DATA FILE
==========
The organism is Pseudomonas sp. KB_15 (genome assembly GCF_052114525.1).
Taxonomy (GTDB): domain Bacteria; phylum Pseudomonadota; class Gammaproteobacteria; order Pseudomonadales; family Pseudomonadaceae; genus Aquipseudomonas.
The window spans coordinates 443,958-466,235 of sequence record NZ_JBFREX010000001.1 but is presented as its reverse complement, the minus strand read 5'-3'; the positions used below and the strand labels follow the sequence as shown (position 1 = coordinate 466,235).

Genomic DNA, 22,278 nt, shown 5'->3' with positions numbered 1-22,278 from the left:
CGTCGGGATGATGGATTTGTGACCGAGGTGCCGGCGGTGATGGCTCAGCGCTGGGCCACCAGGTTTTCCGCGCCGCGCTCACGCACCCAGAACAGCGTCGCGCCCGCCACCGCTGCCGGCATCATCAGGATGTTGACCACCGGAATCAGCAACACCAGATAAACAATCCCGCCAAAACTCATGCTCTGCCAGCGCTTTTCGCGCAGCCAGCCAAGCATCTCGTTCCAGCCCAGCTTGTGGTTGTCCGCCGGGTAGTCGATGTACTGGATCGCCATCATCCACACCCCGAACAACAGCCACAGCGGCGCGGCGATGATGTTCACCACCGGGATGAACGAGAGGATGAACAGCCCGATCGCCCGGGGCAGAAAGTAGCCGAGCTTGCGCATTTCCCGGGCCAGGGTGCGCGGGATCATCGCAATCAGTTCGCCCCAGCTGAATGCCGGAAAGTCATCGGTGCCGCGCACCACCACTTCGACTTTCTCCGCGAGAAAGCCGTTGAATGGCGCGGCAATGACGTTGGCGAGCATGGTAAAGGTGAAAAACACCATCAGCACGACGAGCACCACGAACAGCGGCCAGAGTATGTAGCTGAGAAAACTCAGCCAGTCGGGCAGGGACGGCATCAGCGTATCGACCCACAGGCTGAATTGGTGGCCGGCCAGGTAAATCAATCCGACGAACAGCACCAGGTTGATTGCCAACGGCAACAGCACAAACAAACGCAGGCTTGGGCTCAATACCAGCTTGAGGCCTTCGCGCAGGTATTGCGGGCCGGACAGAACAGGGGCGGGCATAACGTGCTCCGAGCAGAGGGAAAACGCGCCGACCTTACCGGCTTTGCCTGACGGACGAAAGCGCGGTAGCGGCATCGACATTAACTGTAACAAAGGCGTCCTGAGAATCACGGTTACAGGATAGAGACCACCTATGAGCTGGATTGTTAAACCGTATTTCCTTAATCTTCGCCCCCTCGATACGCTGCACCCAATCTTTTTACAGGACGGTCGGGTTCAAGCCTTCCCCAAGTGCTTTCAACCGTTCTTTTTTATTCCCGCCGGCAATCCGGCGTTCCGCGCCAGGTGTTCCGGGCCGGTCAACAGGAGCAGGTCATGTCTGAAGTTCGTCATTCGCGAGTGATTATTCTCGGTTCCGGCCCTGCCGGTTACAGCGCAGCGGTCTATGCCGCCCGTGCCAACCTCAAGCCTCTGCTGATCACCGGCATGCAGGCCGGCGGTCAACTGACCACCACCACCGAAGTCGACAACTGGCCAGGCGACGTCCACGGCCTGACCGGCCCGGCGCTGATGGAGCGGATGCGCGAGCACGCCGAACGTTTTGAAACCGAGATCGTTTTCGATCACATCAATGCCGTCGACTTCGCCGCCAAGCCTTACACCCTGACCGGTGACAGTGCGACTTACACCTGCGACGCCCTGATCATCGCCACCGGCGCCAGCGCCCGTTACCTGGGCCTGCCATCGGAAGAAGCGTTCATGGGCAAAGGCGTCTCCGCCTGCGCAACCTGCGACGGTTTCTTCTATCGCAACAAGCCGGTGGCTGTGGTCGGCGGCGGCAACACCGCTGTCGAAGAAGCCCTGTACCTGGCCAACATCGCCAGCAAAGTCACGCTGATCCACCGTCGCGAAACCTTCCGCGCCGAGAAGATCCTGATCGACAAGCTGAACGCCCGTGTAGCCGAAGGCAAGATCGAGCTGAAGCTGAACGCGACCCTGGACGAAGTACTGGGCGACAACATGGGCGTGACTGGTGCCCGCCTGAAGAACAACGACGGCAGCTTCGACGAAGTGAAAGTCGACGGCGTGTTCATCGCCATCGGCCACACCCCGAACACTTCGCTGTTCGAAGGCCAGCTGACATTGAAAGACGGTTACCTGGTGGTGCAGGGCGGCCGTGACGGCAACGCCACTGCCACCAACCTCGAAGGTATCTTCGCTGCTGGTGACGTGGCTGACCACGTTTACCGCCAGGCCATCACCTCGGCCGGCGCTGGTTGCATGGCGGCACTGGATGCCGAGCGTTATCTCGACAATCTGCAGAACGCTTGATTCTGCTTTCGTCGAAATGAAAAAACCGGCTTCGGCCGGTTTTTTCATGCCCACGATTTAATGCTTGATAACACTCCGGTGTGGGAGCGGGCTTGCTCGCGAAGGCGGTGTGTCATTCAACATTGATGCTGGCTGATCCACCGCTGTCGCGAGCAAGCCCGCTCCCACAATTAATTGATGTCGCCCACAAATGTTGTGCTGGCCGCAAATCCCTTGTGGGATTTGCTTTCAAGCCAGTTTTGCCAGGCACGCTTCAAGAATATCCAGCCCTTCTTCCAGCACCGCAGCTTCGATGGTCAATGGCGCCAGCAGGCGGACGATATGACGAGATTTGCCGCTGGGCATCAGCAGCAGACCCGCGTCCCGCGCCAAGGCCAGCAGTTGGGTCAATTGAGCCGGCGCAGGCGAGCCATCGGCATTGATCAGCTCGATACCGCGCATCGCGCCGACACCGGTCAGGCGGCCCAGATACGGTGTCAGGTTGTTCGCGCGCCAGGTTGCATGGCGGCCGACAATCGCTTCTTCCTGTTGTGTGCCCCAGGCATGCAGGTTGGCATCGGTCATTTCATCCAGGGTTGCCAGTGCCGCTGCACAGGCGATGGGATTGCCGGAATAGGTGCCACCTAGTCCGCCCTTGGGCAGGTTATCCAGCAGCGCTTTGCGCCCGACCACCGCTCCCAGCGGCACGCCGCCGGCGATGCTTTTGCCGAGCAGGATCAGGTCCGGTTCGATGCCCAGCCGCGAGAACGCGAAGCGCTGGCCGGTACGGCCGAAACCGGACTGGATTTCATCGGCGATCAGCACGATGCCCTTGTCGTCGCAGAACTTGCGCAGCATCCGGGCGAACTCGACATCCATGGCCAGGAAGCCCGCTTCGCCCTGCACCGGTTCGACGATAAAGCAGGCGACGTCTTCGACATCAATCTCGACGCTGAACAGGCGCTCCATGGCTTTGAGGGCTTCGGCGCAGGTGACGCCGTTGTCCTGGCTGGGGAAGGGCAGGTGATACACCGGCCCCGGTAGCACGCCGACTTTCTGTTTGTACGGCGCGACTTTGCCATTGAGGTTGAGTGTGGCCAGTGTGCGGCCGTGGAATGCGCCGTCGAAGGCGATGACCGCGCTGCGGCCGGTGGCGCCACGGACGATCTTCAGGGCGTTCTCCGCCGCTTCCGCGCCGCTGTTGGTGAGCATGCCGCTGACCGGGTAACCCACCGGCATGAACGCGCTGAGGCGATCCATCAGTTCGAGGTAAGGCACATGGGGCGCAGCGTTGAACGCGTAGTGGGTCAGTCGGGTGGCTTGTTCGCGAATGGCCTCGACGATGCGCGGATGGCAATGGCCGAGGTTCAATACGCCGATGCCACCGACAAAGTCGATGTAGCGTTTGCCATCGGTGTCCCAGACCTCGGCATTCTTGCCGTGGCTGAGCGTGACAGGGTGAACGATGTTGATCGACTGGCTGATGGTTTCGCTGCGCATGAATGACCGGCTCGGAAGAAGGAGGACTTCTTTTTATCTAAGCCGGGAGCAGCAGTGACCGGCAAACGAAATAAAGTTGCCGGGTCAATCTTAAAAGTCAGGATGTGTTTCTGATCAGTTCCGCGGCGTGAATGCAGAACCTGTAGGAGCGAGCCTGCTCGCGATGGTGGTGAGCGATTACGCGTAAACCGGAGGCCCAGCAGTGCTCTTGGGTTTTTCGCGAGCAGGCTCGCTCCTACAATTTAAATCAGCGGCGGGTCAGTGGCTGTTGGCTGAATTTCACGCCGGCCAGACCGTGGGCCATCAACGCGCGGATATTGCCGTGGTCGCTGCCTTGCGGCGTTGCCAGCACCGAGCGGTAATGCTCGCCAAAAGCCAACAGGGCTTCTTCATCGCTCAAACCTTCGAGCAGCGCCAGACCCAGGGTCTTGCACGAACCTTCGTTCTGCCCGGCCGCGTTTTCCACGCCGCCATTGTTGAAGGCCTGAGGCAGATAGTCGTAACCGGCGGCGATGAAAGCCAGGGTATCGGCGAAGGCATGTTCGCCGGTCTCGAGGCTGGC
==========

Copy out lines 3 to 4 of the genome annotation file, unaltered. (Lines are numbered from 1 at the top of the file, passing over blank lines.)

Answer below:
The window spans coordinates 443,958-466,235 of sequence record NZ_JBFREX010000001.1 but is presented as its reverse complement, the minus strand read 5'-3'; the positions used below and the strand labels follow the sequence as shown (position 1 = coordinate 466,235).

Genomic DNA, 22,278 nt, shown 5'->3' with positions numbered 1-22,278 from the left: